So, what did I learn from my first Worldcon and how will I do things differently next time?
- I learned that conventions are about all facets of my writing. I attended a lot of panels, wanting to learn as much as possible. Most of the panels were on the craft of writing, but I attended a few regarding editors and agents. I was focused on increasing my skill in the craft. The business of my writing was my second priority.On Sunday morning, I got a chance to talk to Kay Kenyon. She mentioned I was missing an important opportunity–to build the business side of my writing. She pointed out that I can read about and practice my craft as a mostly solitary endeavor–learn, practice, repeat. I can e-mail friends about, and do Google searches on it as well. However, it’s pretty much just me.The business side of writing is more about contacts–other people who can help your business. Most publishers do not accept unsolicited manuscripts. However, if I meet someone, and he/she asks for my manuscript, that is a solicitation. Even if there is a slush pile, I get out of that pile when an editor or agent asks for my manuscript. I can write and revise and get my manuscript perfect. But, others help me get it published.
- I’m not a partier; never have been. However, I’m aware that needs to change, somewhat.
- I met someone in Chicago (2,000+ miles away) that lives in Huntington Beach (3 miles away) nearby where I live. I met him at a party. I’m hoping this will turn into a real friendship.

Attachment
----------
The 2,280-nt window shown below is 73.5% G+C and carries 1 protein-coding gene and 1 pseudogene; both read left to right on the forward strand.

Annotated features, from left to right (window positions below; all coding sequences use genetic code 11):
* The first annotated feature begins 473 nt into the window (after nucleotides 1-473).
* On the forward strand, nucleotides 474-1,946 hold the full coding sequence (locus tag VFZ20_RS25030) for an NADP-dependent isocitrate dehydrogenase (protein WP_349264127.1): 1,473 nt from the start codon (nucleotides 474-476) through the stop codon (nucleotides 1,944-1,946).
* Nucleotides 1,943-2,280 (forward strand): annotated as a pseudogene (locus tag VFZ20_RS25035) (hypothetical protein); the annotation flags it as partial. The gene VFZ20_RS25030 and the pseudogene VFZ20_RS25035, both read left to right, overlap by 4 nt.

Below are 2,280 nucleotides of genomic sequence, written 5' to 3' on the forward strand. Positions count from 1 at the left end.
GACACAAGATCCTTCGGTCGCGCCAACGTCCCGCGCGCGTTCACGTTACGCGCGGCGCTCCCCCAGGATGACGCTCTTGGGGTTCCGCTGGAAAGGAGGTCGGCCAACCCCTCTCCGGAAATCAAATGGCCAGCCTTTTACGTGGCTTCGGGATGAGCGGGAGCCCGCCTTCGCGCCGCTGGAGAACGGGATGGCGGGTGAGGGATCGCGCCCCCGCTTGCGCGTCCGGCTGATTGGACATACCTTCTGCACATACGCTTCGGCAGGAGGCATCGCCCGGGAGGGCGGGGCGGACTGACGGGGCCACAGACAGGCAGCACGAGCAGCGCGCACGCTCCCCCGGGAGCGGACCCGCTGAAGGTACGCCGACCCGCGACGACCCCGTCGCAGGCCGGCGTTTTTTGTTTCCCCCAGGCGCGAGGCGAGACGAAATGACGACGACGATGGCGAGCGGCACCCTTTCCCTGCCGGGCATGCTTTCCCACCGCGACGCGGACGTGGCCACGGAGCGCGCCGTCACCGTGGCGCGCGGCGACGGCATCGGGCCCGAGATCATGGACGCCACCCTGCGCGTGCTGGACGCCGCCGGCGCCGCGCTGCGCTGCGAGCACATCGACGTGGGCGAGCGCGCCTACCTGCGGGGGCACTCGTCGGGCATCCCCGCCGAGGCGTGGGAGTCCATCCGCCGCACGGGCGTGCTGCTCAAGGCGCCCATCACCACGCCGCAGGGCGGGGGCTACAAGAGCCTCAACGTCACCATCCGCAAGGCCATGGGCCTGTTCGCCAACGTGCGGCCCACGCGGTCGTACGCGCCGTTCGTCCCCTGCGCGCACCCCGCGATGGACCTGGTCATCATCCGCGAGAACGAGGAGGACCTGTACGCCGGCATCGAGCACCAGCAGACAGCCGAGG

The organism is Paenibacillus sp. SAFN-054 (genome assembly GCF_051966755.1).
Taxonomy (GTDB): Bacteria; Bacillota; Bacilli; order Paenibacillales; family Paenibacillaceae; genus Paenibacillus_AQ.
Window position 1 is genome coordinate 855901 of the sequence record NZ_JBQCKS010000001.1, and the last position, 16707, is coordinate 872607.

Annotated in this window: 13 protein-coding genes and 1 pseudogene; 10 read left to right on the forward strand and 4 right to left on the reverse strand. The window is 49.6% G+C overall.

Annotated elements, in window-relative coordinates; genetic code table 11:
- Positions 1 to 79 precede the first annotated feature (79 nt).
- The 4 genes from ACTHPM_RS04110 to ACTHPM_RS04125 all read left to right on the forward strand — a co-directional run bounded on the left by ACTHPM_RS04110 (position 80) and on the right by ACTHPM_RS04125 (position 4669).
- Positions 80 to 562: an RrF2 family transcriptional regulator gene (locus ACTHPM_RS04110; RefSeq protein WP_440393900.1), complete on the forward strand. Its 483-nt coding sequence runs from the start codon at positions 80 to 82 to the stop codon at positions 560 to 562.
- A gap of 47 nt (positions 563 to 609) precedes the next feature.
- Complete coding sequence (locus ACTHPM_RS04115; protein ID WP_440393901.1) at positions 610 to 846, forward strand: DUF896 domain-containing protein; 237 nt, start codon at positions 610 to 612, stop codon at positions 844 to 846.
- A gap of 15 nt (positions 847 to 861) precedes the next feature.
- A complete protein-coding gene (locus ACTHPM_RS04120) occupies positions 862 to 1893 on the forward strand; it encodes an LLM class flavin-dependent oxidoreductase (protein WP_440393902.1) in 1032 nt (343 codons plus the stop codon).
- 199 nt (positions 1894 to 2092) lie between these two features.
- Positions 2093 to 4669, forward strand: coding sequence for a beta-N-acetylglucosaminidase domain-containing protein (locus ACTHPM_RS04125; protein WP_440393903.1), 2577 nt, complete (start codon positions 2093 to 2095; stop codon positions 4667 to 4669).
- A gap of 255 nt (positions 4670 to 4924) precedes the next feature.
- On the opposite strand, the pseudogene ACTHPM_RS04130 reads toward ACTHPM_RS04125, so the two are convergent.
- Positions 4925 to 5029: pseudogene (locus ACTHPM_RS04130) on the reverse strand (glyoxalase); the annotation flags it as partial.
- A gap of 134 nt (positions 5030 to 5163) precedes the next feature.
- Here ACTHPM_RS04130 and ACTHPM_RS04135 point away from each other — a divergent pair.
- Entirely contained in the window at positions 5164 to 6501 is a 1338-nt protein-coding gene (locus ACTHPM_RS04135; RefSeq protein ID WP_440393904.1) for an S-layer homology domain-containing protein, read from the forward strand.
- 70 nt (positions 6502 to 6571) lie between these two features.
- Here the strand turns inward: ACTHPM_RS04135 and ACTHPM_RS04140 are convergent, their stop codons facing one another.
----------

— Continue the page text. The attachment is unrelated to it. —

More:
- I also met with an agent who asked for my manuscript–at a party.
- I caught up with my closest friends at the parties where we had a chance to chat and catch up, rather than getting to another panel. There are no panels at night.
- My reputation precedes me. I met someone who recognized my name because of the posts I made on the Writers of the Future forum. That surprised me. I hadn’t been on that site for over two years, yet someone read what I posted way back then and remembered me. I hope i was helpful.
- I need to get in better shape before the next convention. The panels were held in multiple buildings. Running between the two buildings and six different floors to get to panels was exhausting sometimes. With the large number of attendees, the elevators were packed. We sometimes waited ten minutes for a car that could accommodate us.
There’s probably a lot more that will come to me, but these seem to be the lessons that bubbled to the surface easily. That convinces me that they are the most important.
I learned a lot, had a whole bunch of fun, and cannot wait for San Antonio next year.
– Brennan Harvey